The cinematography in this film captures the noir aesthetics and elements throughout the film. One particular shot that is a prime example of this is when we see the two men in the front seat in full lighting while Myers’ face is cast in shadow as he sits in the back seat. Film noir focuses on creating a suspenseful story and this manipulation of lighting builds this kind of tension by having him be an unknown figure to the two men. In a way, this can be seen as almost dramatic irony since the viewers know that the man in the back is the villainous, murderous hitch-hiker. Darkness as a symbol is an obvious representation of an unknown or even an evil, which placing Myers in shadows allows viewers to get this notion quickly. Also this is in a medium shot, suggesting the close relationship the two men in the front seat share. With the placement of Myers in between them in the back seat, it could be left to interpretation that perhaps Myers will threaten to come between them and their trust in one another. This is present when Roy later punches Gilbert in the face as he goes to attack Myers when he catches them trying to escape. Which leads me
to discuss a particular shot that occurs just before the men are caught by Myers. It is a point of view shot from Myers’ perspective as he chases down the men with the car. The main lighting used is from the headlights of the car shining down on the men, serving as a spotlight. In a sense, this can be perceived as a predator-prey relationship, Myers hunting down the men as he drives the vehicle towards them. Also, this point of view shot can suggest a dominance or power Myers has in this moment since he has the potential to run down Roy and Gilbert (we later find he chooses not to only to trail them along more). Suspense is created in the way that the viewers fear for the well-being of the men being chased down the road.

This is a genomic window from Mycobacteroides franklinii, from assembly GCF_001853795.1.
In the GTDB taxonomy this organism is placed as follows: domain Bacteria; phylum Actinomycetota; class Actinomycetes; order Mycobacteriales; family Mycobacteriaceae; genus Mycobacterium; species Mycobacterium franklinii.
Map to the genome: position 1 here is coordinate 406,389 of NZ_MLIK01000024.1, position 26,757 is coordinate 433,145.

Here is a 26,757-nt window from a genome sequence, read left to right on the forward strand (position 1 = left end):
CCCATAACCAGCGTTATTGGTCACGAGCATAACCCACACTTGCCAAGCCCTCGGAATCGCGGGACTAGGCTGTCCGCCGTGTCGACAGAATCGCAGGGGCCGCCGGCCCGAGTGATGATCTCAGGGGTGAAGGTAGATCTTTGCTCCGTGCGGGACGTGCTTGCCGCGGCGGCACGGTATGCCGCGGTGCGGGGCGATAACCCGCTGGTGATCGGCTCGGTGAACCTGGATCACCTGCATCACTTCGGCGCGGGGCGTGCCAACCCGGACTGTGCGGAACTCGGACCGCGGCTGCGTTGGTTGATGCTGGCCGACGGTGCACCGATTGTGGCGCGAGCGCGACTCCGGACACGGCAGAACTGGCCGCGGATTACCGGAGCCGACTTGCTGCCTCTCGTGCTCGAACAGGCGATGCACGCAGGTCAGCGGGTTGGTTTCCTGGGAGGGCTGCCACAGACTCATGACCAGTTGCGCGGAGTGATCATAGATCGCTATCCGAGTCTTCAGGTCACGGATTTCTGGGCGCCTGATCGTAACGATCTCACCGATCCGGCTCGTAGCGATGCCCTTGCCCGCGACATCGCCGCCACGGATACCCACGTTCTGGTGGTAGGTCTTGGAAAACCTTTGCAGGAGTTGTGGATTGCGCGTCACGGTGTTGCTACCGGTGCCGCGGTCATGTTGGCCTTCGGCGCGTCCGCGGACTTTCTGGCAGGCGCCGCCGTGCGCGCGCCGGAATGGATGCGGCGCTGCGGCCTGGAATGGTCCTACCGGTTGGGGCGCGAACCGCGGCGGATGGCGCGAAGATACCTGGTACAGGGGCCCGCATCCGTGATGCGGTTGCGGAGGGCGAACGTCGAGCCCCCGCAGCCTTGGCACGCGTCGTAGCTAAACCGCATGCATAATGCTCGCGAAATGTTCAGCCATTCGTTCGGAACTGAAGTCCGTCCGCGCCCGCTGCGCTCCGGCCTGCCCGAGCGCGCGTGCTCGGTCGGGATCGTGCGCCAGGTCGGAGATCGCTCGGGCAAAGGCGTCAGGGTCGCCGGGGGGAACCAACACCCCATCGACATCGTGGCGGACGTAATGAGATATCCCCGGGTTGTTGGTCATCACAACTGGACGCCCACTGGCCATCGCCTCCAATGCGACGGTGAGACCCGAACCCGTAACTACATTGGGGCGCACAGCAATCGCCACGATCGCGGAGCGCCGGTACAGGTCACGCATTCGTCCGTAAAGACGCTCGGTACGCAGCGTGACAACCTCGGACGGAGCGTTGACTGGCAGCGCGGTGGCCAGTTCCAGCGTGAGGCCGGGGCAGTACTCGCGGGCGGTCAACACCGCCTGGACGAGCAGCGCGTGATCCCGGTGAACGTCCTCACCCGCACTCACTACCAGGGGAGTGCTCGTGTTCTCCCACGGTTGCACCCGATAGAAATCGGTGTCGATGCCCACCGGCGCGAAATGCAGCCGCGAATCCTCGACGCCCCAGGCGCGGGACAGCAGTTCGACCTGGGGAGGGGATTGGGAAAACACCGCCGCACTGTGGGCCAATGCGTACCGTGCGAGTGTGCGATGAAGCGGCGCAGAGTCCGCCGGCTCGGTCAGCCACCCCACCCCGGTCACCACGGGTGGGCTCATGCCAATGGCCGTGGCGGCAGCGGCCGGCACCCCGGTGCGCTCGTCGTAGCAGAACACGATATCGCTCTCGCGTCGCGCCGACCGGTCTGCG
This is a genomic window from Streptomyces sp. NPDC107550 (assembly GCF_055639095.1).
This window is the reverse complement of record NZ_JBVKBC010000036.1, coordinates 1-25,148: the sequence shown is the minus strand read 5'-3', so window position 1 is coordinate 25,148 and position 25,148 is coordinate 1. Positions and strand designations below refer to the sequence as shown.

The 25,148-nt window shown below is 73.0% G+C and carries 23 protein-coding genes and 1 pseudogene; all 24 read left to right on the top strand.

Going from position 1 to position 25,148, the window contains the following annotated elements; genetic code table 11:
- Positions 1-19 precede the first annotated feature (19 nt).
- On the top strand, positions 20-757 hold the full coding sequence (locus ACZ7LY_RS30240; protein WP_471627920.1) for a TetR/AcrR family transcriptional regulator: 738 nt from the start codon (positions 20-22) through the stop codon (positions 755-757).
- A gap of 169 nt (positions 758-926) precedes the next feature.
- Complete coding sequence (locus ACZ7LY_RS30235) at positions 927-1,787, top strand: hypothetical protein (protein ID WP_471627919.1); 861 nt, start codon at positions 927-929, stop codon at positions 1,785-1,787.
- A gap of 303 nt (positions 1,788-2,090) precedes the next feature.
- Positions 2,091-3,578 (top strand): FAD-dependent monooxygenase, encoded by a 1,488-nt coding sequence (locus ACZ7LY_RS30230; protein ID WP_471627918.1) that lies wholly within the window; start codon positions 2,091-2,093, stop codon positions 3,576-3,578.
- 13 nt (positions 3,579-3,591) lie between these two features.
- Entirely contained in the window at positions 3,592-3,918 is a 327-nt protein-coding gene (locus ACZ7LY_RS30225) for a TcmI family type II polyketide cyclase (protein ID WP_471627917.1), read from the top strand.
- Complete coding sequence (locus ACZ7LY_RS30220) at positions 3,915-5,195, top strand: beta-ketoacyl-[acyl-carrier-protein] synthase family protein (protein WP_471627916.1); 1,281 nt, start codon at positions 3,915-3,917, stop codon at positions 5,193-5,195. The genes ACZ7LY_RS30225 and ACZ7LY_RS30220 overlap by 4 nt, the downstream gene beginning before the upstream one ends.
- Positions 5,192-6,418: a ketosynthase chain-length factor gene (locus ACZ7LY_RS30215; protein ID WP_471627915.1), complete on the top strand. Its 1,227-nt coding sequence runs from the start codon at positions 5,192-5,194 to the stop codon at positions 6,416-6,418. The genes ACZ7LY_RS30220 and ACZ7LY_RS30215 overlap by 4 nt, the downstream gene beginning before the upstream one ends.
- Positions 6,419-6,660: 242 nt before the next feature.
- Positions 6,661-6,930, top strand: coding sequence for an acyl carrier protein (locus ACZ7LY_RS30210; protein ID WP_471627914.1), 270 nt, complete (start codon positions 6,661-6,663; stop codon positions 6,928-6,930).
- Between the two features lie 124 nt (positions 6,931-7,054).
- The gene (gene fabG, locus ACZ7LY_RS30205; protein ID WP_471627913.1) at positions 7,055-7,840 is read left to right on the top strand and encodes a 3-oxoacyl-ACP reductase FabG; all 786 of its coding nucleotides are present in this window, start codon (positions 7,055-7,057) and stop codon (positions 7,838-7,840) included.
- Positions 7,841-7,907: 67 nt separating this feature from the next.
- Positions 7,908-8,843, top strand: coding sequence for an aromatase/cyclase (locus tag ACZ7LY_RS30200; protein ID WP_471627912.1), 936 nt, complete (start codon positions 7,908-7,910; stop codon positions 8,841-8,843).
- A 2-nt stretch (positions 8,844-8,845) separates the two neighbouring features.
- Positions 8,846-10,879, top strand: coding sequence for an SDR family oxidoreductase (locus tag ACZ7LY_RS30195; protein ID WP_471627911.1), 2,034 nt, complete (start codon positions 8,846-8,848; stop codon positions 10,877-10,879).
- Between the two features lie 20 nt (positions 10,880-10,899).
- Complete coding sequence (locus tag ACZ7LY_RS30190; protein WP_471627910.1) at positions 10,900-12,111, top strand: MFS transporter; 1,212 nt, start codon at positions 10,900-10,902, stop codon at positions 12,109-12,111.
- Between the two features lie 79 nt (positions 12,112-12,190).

Dealing with cinematography in the film “Killer Kiss,” there are prominent elements that can suggest film noir. In one shot of Vincent, the window blinds cast lines along his figure as he stands in front of the television in a medium shot. This is a common feature in film noir to utilize blinds while lighting. Also, this low-key lighting allows his figure to cast a shadow on the wall behind him, creating the sense of him being a dark character. The next shot that show aspects of film noir is the shot when Vincent’s bouncers are trapping Davey’s manager in the alley. The men are placed in a long shot with low-key lighting that cast all three of them in full shadow and darkness; the source of light comes from the back of the alleyway creating this darkness. The choice to place all of them in this darkness could be to create a more ominous mood to this moment as the manager is slowly being led into the alleyway, farther from escape. A predator-prey relationship is suggested here as well since the manager is slowly stalked to the end of the alley, where he is executed by the bouncers. One other idea I personally had about the choice to use this kind of low-key lighting was to possibly allude to the notion that no one literally saw this crime occur and it made it easier to pin the murder on Davey since no one would be able to identify the bouncers as the killers. The final shot that shows noir elements is the shot where Gloria is tied up and the overhead light shines on her face. These interrogation shots are typically found in film noir when someone is being questioned by a detective, yet it may be used here to show that Gloria’s intentions are being put in question by Vincent, showing his distrust in her. It is captured in a medium close up and the lighting overhead allows her and the bouncer untying the ropes behind her to have their expressions read by the viewers. It is important that this was filmed this way because it is unknown as to whether or not the bouncer behind her would be deceitful and signal to the other bouncer to attack Davey and Gloria being placed here for the viewers to question whose side she will go to.